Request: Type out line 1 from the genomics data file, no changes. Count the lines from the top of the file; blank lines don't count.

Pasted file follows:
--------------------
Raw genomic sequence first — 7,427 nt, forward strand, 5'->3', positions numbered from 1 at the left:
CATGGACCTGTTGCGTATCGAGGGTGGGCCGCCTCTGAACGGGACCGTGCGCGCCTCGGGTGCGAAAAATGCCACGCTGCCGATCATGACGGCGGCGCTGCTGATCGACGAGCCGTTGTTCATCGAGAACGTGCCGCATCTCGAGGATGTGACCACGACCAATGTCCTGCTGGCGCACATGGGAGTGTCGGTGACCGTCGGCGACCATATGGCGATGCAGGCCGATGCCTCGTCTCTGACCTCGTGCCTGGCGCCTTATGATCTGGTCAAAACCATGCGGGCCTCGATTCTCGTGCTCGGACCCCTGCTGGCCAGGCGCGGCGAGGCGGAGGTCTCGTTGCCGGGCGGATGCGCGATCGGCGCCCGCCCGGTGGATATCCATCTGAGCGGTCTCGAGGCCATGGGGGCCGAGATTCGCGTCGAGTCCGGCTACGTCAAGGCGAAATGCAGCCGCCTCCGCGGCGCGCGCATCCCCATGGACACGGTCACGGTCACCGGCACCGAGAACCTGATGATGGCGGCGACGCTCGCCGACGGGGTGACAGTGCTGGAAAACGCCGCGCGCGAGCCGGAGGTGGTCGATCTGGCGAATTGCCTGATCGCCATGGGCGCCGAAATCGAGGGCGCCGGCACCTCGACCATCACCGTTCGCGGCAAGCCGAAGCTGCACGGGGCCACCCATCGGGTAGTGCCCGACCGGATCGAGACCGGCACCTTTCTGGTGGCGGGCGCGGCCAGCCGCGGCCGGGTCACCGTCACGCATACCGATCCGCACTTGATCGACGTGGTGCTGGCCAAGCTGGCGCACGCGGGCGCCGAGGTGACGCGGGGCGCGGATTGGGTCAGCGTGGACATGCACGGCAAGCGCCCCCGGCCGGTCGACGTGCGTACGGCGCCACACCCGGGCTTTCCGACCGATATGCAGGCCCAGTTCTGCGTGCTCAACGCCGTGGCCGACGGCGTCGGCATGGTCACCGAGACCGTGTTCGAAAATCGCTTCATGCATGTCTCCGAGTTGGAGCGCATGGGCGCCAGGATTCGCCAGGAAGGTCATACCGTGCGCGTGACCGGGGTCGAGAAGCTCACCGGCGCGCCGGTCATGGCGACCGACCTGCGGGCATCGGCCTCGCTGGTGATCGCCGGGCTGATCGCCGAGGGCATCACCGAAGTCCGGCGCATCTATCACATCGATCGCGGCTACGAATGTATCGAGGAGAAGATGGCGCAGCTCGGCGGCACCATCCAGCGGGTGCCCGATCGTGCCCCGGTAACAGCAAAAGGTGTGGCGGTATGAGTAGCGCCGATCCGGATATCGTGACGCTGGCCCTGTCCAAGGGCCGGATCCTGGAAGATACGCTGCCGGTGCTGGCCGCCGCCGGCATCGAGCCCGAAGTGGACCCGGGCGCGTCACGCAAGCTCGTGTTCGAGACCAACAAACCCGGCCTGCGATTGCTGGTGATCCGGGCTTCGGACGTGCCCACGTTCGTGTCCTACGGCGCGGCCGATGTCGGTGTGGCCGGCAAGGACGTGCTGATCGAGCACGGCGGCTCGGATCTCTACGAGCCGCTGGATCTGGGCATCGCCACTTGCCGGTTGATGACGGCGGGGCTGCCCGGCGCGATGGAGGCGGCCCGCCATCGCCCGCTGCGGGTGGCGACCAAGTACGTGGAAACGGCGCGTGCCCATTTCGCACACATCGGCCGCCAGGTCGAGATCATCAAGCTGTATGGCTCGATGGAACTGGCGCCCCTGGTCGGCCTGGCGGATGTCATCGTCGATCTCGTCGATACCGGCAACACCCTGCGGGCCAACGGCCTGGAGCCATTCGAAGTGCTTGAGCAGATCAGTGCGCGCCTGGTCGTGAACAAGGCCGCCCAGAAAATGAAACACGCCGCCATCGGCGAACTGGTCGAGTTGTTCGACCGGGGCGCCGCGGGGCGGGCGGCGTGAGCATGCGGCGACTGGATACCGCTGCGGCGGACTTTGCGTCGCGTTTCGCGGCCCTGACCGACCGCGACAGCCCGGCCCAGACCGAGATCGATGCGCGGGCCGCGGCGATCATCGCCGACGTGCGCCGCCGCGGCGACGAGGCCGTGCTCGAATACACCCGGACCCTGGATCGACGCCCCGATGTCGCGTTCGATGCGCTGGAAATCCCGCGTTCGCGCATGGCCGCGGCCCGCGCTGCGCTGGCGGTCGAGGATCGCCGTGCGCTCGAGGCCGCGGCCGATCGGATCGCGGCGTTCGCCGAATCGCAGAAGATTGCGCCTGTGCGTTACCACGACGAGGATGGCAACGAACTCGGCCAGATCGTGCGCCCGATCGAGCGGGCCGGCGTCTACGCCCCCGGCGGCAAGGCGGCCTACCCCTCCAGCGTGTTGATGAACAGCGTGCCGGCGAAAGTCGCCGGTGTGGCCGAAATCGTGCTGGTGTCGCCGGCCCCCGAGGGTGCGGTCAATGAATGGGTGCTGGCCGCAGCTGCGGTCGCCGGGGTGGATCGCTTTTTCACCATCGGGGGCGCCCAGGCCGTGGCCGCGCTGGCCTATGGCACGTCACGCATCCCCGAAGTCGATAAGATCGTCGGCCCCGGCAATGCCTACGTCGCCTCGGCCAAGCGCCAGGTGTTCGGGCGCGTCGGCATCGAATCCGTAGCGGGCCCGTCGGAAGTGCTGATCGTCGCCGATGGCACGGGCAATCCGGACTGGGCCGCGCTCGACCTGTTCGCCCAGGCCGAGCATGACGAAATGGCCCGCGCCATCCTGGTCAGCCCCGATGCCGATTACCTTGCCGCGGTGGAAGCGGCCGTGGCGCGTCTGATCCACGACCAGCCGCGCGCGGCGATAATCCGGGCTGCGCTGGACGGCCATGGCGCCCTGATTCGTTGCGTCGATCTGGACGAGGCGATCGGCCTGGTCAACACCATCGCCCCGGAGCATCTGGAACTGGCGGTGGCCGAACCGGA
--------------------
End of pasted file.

Raw genomic sequence first — 7,427 nt, forward strand, 5'->3', positions numbered from 1 at the left: